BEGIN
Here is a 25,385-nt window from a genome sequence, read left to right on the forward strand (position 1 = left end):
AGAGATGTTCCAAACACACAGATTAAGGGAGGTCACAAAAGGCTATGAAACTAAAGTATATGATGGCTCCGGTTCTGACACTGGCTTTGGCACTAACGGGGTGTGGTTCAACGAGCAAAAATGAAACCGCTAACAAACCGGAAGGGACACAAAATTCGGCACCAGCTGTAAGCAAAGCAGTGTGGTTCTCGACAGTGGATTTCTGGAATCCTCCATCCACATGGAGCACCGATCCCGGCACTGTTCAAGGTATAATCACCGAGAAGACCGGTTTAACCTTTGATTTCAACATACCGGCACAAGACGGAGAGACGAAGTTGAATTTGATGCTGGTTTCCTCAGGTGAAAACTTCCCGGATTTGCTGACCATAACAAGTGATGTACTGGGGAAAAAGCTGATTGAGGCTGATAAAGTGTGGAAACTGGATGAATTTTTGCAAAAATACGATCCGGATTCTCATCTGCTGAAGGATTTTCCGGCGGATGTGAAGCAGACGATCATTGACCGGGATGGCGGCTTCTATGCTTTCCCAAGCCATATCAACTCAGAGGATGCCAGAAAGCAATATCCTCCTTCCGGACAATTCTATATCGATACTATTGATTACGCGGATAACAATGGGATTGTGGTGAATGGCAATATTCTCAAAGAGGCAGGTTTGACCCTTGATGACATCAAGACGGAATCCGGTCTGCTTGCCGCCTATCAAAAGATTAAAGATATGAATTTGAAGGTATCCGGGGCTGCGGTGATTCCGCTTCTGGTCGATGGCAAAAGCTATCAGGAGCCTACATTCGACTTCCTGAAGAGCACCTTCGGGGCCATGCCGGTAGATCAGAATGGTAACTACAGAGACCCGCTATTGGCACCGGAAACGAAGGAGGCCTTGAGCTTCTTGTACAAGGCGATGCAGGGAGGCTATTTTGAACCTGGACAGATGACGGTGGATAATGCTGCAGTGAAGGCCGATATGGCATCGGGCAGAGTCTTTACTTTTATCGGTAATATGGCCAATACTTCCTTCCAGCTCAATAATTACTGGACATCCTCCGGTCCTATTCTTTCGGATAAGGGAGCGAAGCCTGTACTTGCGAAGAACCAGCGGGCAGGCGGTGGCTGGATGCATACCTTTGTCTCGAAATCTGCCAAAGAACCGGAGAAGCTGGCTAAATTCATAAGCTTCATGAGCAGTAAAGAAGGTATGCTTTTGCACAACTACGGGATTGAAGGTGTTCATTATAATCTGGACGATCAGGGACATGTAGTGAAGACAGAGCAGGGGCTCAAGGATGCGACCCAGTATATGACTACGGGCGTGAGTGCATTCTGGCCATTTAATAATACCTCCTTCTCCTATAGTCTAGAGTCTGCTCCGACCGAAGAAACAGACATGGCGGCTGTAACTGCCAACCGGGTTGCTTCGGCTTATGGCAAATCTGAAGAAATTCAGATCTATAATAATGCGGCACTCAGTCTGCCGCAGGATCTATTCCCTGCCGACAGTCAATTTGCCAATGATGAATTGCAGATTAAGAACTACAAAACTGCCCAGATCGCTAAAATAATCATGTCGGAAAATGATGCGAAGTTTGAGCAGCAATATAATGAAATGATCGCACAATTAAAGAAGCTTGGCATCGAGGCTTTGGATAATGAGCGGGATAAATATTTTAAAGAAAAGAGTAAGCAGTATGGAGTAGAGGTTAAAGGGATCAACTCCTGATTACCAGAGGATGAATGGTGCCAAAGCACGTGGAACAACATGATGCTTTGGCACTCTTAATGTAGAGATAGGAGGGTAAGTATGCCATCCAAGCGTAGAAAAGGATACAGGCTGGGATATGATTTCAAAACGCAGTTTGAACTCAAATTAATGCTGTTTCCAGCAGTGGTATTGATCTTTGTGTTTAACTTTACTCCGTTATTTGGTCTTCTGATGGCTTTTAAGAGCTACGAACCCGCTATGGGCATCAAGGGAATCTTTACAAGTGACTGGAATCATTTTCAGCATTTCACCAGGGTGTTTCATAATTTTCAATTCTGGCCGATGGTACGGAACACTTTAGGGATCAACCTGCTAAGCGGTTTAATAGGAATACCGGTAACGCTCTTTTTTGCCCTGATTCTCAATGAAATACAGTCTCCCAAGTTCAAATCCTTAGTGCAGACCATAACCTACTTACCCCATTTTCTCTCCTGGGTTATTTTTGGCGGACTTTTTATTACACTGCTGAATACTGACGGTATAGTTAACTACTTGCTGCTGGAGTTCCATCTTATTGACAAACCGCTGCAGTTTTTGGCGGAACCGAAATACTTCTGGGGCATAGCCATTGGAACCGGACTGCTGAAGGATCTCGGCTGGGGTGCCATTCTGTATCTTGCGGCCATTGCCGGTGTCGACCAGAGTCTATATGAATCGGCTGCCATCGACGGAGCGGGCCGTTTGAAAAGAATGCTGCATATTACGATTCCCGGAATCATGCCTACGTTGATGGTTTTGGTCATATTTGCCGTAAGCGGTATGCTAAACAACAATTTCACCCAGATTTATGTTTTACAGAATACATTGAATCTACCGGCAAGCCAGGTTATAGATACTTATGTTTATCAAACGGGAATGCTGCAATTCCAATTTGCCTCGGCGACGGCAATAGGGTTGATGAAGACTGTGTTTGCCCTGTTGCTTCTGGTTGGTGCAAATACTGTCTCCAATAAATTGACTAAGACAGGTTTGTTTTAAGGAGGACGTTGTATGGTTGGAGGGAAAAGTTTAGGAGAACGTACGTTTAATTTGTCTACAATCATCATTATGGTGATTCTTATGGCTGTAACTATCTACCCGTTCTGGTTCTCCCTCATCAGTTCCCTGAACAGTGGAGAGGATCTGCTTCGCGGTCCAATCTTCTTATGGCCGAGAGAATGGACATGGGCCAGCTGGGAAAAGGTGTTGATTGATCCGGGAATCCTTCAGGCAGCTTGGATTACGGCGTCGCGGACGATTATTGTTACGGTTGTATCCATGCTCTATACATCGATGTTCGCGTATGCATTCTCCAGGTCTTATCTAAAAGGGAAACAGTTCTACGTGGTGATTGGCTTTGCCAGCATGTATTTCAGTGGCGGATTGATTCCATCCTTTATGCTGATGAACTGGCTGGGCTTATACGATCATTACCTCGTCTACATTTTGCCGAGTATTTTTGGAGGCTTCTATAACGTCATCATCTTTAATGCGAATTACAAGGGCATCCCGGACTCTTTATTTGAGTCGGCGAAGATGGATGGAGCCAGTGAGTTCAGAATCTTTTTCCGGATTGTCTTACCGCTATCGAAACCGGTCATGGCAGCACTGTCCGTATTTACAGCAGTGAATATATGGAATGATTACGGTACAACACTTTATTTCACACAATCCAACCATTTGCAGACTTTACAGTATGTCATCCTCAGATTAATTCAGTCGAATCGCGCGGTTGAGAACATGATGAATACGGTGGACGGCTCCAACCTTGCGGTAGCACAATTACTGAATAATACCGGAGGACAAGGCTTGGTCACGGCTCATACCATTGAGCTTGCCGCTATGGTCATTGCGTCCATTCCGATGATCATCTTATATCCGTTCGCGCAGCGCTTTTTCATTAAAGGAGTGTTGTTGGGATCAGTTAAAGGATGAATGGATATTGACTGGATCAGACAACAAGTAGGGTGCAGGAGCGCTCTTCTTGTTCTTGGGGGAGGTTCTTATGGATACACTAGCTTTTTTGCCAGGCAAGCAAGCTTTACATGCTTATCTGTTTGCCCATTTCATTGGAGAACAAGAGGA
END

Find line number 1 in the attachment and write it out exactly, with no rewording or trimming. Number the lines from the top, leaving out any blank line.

Here is a 25,385-nt window from a genome sequence, read left to right on the forward strand (position 1 = left end):